From their brains to their hearts, the benefits of reading to kids are undeniable. It doesn’t matter if your little one is hours, days, weeks, months or years old. Study after study has shown reading is one of the best things parents can do for their offspring.
Reading to children feeds their brains. Research shows reading to kids builds their vocabulary, which, in turn, makes them more prepared to read in the future. Books contain unique words we don’t use in everyday conversation. The more exposure to different words, the better!
Reading also helps kids relax, and cuddle time helps form a bond with their parents. (Not to mention, it’s fun for parents, too!)
There’s no right or wrong way to read- do what feels right to you. In an effort to get the pages turning, here are my ABCs of reading to kids:
Add to the Library
Kids love variety (although, they may choose the same book for days or weeks on end), so build up a library of books. Share some of the classics you read as kids, like Goodnight Moon, Where the Wild Things Are and The Hungry Caterpillar. There are also great books for this generation, like Llama Llama Red Pajama, How Do Dinosaurs Say Goodnight? and Don’t Let the Pigeon Drive the Bus. Let them choose the book or books they want to read to give them a say in the process.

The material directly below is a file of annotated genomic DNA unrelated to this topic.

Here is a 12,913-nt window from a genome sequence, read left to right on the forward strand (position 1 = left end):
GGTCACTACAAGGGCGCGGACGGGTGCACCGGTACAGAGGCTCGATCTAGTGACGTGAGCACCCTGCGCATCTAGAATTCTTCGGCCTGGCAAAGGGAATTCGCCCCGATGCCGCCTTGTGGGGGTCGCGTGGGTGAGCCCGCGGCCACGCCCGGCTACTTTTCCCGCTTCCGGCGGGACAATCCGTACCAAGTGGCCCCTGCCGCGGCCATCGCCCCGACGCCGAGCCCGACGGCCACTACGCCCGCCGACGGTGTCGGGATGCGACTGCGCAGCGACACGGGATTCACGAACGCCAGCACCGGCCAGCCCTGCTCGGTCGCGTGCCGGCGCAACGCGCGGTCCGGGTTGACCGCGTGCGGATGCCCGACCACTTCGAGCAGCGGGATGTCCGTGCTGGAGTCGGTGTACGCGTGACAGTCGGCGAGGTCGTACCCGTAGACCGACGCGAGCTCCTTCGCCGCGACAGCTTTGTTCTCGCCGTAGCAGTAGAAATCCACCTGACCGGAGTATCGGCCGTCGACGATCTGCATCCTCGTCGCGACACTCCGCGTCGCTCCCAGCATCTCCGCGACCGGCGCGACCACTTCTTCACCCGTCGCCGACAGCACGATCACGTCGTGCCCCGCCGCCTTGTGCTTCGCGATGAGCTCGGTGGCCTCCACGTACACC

Find a reading time that works and stick with it. For a lot of families, bedtime is best. You can curl up together and wind down at the end of the day. But that may not work for you; maybe you want to try mornings or after nap. Whenever you choose, try to make it a part of the daily routine so you keep it up.
I’m not an actor, but I can get creative at story time. Try using different voices for characters or even singing a story to hold their attention. You can take a night off by playing an audio book. Kids enjoy listening to different voices tell the stories they love.
It sounds simple because it is.
Parents, let’s go hit the books!